Saturday, June 15, 2024

NGOs reject AMLO’s claim that security has improved since he took office

Two non-governmental organizations have rejected President López Obrador’s claim that the security situation in Mexico has broadly improved since he took office.

During his second annual report to the nation on Tuesday, López Obrador asserted that the incidence of many crimes, including kidnappings, femicides, robberies and vehicle theft, have declined since he was sworn in as president in December 2018.

He acknowledged that homicides and extortion have increased but declared that there are no longer cases of torture, disappearances or massacres.

In response to the claims, government watchdog Causa en Común, or Common Cause, said in a statement that the crime rate in the first 20 months of the current government – December 2018 to July 2020 – was 16% higher than in the same period of former president Enrique Peña Nieto’s 2012-2018 administration.

Compared to ex-president Felipe Calderón’s first 20 months in office – December 2006 to July 2008 – the crime rate under López Obrador’s rule is 23% higher, the NGO said.

Causa en Común also said that official statistics show that femicides – the killing of women and girls on account of their gender – increased 5% in the first seven months of 2020 to 566 compared to the same period last year.

The number of femicides so far this year is the highest since federal authorities first recorded national data for the crime in 2015, it said.

“Another crime, whose increase the president didn’t mention, is domestic violence,” Causa en Común said, adding that its incidence is also at a five-year high.

The NGO acknowledged that López Obrador made mention of the rising homicide rate but said that it should be emphasized just how unacceptably high it is – “an average of 99 murders per day.”

It said that the reduction this year in crimes cited by López Obrador, including kidnappings, muggings and burglaries, had more to do with the coronavirus pandemic than anything the government has done.

Both Causa en Común and Amnesty International rejected the president’s claim about torture, disappearances and massacres.

“From January to July 2020, Causa en Común has registered 429 massacres and 404 cases of torture …” the former said.

Amnesty International said there have been 11,653 abductions since López Obrador took office and also noted that femicides have increased.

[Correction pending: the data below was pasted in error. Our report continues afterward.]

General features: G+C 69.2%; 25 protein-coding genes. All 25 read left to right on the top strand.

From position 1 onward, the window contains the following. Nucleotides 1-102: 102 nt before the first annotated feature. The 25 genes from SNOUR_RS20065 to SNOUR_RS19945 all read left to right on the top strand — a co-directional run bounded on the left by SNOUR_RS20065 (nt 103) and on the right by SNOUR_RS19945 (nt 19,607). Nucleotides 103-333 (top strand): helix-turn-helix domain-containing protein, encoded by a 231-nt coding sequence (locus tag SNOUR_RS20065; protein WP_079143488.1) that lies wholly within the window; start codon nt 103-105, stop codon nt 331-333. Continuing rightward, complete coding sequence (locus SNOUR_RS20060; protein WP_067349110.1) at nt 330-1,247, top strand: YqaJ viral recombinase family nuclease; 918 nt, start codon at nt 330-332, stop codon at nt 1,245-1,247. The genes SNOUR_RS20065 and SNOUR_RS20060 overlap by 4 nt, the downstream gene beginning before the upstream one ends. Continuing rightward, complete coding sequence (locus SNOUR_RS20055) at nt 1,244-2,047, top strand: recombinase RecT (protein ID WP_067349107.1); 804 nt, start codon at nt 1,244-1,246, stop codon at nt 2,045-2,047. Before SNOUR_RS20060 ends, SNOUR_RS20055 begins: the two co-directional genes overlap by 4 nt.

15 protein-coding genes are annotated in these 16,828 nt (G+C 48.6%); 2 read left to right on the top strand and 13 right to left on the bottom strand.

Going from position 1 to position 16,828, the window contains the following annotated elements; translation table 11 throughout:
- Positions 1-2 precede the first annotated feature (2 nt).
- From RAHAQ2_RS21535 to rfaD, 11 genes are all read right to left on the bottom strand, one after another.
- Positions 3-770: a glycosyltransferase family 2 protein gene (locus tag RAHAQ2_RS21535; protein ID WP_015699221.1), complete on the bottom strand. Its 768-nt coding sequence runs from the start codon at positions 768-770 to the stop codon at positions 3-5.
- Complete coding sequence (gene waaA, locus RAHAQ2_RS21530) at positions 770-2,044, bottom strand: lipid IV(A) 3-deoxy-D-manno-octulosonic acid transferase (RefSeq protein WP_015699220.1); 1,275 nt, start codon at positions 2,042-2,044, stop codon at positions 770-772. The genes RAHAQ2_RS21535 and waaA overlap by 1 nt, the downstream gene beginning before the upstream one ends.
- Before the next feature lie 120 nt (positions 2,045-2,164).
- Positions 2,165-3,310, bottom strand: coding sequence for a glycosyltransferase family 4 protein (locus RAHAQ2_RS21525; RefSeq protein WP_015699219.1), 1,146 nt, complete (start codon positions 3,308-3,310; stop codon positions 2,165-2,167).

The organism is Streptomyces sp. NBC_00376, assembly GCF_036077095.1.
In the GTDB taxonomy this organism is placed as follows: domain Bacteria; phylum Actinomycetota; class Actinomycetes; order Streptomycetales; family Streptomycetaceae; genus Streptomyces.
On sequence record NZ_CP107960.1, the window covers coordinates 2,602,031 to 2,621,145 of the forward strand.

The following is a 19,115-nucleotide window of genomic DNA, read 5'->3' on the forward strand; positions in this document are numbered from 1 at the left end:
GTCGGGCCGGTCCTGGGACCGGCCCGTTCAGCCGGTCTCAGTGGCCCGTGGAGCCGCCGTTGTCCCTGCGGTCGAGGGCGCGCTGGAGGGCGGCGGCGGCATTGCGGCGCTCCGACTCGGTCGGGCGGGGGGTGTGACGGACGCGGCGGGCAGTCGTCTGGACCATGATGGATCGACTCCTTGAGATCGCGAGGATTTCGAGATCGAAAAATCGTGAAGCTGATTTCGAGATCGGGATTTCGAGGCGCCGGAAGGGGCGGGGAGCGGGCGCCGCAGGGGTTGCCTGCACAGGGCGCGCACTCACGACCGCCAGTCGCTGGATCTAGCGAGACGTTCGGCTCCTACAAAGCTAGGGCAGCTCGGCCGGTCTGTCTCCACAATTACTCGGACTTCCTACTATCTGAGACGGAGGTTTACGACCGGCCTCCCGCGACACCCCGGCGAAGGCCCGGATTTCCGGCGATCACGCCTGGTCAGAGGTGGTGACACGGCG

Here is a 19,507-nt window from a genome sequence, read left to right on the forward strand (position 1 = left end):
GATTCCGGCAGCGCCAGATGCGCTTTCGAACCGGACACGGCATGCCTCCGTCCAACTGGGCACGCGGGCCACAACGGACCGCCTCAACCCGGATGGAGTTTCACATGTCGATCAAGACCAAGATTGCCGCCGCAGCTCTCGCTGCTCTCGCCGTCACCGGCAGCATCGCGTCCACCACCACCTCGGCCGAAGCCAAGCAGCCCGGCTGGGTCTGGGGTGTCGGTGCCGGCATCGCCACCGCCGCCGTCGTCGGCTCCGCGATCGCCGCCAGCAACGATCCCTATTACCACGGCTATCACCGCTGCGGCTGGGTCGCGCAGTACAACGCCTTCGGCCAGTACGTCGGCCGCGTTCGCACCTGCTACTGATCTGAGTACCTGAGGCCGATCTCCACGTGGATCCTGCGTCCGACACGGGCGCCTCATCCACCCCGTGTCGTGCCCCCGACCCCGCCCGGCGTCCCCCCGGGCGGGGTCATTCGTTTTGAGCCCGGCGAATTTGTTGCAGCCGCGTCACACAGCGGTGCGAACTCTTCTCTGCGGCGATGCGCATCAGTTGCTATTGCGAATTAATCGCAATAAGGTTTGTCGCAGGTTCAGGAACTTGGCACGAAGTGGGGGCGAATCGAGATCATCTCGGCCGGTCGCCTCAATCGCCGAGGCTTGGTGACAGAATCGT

The president’s claim also drew a sharp response from Adrian LeBaron, who wondered if the massacre of nine members of his family didn’t count. “Has [the president] forgotten that of my daughter and grandchildren …?” he asked on Twitter.

The three women and six children were murdered in an ambush last November near the Sonora-Chihuahua border. López Obrador claimed last week that the case was close to being solved, a claim that LeBaron’s brother Adrian rejected.

López Obrador also claimed in his report that his administration has improved the justice system but Causa en Común said that the government has in fact “abandoned” the nation’s police, prosecutor’s offices and prison system.

“In none of these areas, which are essential for any security policy, is there a plan for reform or the public investment that could support it,” the NGO said.

The veracity of some parts of the president’s address, including his claims about the reduction in crime, was also questioned by some political analysts.

Víctor Manuel Alarcón, a political scientist at the Metropolitan Autonomous University in Mexico City, said that López Obrador’s claim that most crimes have declined by about 30% since he took office “isn’t supported or is of very dubious veracity at least.”

Source: Reforma (sp) 

Have something to say? Paid Subscribers get all access to make & read comments.
Two damaged SUVs after a car accident.

President-elect Sheinbaum unharmed after a deadly accident involving her motorcade

0
The crash killed an elderly woman and injured another person. No injuries were reported among Sheinbaum and her team.
Young fruit seller looks at his cell phone in Mexico City

Over 80% of Mexicans are now internet users, up 9.7 points from 2020

0
Connectivity has increased steadily in Mexico, particularly among the young, though there is still a digital divide between urban and rural areas.
A lake with low water levels in Toluca

Below-average rainfall worsens drought conditions as Mexico awaits summer rains

2
The country is in the grip of one of the worst droughts in the last decade, with half the usual amount of rain so far this year.